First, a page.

My brother’s car sped off down the street. The police officer jumped into his vehicle in pursuit. What started off as a suicide intervention had quickly turned into a high speed car chase. As I sat in shock in the first squad car chasing my brother, our speeds increasing to 80 miles an hour, all I could do was pray. Miraculously, the chase ended without any physical injuries. I didn’t know, though, that this traumatic event would trigger a season of burnout in my life and ministry.
Up until this point, my life had been fairly uneventful. I had just returned home from a year-long ministry internship in England with an increasing sense that I was called to work in the church. Now I was stepping up to help fill in the gap when my young adult pastor relocated to another church. I was also praying about the possibility of entering seminary to be further equipped.
My brother’s depression and suicide attempts disrupted my plans for the year. I assumed that one trip to the hospital and an adjustment of medication would quickly fix his problems. I was wrong. The next six months were a nightmare as I felt powerless to help him deal with his depression.
Within weeks of the first suicide attempt I took on the unhealthy responsibility of being a pastoral support to my parents during this crisis. Meanwhile, I continued to serve as a high school small-group leader and a Bible-study leader for young adults. I worked full-time, and I rarely took time off. In fact, I only took one day off to recover after the car chase. My life was full and busy.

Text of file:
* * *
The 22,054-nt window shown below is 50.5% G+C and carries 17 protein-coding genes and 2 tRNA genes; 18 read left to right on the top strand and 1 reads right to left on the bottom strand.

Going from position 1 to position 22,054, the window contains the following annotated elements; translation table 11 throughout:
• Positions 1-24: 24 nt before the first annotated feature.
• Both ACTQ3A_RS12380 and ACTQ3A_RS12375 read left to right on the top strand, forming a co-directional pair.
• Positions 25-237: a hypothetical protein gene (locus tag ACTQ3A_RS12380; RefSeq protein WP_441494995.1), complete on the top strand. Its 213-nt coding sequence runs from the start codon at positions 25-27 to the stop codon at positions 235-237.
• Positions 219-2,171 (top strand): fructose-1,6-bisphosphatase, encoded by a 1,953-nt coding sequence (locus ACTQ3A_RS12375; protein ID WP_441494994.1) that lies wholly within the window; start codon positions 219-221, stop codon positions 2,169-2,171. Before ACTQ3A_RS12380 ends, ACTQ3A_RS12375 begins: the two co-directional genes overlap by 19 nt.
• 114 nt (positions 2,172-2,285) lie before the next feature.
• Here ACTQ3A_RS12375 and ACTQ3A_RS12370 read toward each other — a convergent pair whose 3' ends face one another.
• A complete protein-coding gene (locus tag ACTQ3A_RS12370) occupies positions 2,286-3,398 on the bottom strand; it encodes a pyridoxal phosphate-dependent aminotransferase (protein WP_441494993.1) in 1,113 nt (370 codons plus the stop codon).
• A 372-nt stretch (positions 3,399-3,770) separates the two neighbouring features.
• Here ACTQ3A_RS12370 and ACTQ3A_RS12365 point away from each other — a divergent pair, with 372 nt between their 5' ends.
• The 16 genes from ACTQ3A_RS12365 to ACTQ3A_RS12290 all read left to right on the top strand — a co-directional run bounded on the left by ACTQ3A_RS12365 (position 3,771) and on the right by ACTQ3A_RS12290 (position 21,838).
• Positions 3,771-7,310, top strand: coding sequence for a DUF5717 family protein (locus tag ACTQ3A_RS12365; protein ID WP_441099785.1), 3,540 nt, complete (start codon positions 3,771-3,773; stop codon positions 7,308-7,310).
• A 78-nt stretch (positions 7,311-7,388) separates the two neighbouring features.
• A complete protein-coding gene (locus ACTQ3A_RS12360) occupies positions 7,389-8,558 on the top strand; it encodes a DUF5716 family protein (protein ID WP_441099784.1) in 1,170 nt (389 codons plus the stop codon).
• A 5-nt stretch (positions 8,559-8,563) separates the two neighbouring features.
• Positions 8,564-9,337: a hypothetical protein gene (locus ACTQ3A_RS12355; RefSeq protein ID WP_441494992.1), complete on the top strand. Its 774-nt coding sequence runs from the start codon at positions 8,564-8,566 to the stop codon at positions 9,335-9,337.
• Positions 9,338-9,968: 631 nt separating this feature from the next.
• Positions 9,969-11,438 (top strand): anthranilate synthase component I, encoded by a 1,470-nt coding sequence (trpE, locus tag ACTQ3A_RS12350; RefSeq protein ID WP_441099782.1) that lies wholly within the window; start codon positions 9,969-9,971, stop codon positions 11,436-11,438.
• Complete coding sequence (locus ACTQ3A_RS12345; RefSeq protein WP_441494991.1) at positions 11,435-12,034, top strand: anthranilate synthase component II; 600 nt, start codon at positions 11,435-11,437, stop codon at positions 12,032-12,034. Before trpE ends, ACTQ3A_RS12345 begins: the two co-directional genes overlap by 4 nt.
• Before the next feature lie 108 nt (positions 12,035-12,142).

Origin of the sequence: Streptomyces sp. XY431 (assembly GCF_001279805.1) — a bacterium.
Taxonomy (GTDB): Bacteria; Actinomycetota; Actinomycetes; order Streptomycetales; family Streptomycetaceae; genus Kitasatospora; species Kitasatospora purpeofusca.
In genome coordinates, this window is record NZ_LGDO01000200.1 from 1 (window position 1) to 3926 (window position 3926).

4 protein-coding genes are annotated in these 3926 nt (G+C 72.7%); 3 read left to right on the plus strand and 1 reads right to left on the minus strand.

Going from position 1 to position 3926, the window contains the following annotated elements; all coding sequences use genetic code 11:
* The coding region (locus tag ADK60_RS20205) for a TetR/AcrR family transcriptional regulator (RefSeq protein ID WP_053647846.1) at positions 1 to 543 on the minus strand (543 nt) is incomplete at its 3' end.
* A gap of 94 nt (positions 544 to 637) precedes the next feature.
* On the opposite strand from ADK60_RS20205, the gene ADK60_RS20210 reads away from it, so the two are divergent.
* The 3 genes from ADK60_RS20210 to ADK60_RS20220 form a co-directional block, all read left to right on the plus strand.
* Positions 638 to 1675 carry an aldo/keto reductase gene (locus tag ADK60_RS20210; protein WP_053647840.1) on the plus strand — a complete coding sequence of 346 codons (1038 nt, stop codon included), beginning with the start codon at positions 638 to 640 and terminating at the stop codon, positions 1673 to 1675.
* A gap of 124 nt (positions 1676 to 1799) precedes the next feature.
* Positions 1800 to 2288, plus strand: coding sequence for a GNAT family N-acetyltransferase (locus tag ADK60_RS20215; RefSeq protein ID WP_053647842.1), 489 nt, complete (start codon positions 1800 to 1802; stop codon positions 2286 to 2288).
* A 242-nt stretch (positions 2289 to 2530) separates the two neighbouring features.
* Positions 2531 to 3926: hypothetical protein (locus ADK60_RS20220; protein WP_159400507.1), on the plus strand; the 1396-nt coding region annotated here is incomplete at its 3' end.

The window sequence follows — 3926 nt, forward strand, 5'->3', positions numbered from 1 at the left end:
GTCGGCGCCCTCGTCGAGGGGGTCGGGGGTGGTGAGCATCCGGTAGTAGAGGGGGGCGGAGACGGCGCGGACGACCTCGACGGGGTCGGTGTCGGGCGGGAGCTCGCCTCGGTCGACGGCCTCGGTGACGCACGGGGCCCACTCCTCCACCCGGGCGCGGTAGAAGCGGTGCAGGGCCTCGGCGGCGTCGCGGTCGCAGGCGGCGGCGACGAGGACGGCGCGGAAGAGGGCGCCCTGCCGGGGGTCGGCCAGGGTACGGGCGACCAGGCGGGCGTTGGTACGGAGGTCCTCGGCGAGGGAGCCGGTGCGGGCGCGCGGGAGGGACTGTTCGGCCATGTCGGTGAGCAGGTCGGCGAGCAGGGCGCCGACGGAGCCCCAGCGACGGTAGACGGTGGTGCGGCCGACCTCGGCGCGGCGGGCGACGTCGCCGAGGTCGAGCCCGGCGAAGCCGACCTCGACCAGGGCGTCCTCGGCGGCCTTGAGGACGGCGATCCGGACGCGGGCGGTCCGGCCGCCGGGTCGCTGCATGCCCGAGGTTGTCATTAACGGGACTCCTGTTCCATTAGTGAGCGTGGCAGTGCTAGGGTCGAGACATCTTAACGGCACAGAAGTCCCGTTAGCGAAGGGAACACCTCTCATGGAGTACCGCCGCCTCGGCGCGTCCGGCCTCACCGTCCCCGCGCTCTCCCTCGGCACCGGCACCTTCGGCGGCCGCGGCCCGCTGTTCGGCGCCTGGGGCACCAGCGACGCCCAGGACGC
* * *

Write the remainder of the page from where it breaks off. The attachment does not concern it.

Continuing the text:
Asking for Help
Then one night I found myself unable to sleep. One night. Two nights. Three. The moment I would lie down, anxiety would flare up. The clock was my enemy, taunting me as the time steadily ticked away until morning. Anxiety plagued me day and night, and my stomach churned in anguish. My exhaustion made even the easiest tasks feel overwhelming. I quickly realized that I needed help. I swallowed my pride and made my first counseling appointment.
In those first few sessions with my counselor I discovered much more than the trauma from my brother’s suicide attempt. I began to see my motivations in life and ministry were separate from the gospel I proclaimed. Like a map, I began to trace my actions down to the beliefs that motivated them.
I realized that I felt that God was disappointed with me. I believed that God only loved me for what I could offer him. Sure, the pocket theologian in my brain knew this was not true, but my life was revealing a different story. I thrived on the illusion of being in control of my life. If I was in control, then no one, not even God, could let me down. I was a mess ready to explode, and my family crisis lit the fuse.